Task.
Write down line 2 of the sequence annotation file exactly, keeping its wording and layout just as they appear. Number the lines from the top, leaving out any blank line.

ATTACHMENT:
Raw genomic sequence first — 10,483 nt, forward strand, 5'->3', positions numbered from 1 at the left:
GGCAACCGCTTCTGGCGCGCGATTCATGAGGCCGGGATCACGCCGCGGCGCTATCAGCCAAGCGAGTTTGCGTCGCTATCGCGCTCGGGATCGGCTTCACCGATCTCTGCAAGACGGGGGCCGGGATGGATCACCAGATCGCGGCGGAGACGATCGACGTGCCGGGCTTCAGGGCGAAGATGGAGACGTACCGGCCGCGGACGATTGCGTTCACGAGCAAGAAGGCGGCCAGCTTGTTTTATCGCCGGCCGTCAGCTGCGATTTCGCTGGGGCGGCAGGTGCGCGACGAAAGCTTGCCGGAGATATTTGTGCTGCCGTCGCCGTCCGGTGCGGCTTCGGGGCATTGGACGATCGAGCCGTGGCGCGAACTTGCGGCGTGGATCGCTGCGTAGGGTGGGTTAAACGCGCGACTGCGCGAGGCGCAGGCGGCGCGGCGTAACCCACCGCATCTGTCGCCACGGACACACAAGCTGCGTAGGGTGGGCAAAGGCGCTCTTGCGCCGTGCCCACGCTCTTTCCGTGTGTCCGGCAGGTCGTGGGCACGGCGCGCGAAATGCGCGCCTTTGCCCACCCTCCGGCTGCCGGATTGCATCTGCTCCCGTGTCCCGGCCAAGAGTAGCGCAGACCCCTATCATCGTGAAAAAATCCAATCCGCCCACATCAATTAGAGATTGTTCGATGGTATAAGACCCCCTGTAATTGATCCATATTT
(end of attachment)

GGCAACCGCTTCTGGCGCGCGATTCATGAGGCCGGGATCACGCCGCGGCGCTATCAGCCAAGCGAGTTTGCGTCGCTATCGCGCTCGGGATCGGCTTCACCGATCTCTGCAAGACGGGGGCCGGGATGGATCACCAGATCGCGGCGGAGACGATCGACGTGCCGGGCTTCAGGGCGAAGATGGAGACGTACCGGCCGCGGACGATTGCGTTCACGAGCAAGAAGGCGGCCAGCTTGTTTTATCGCCGGCCGTCAGCTGCGATTTCGCTGGGGCGGCAGGTGCGCGACGAAAGCTTGCCGGAGATATTTGTGCTGCCGTCGCCGTCCGGTGCGGCTTCGGGGCATTGGACGATCGAGCCGTGGCGCGAACTTGCGGCGTGGATCGCTGCGTAGGGTGGGTTAAACGCGCGACTGCGCGAGGCGCAGGCGGCGCGGCGTAACCCACCGCATCTGTCGCCACGGACACACAAGCTGCGTAGGGTGGGCAAAGGCGCTCTTGCGCCGTGCCCACGCTCTTTCCGTGTGTCCGGCAGGTCGTGGGCACGGCGCGCGAAATGCGCGCCTTTGCCCACCCTCCGGCTGCCGGATTGCATCTGCTCCCGTGTCCCGGCCAAGAGTAGCGCAGACCCCTATCATCGTGAAAAAATCCAATCCGCCCACATCAATTAGAGATTGTTCGATGGTATAAGACCCCCTGTAATTGATCCATATTT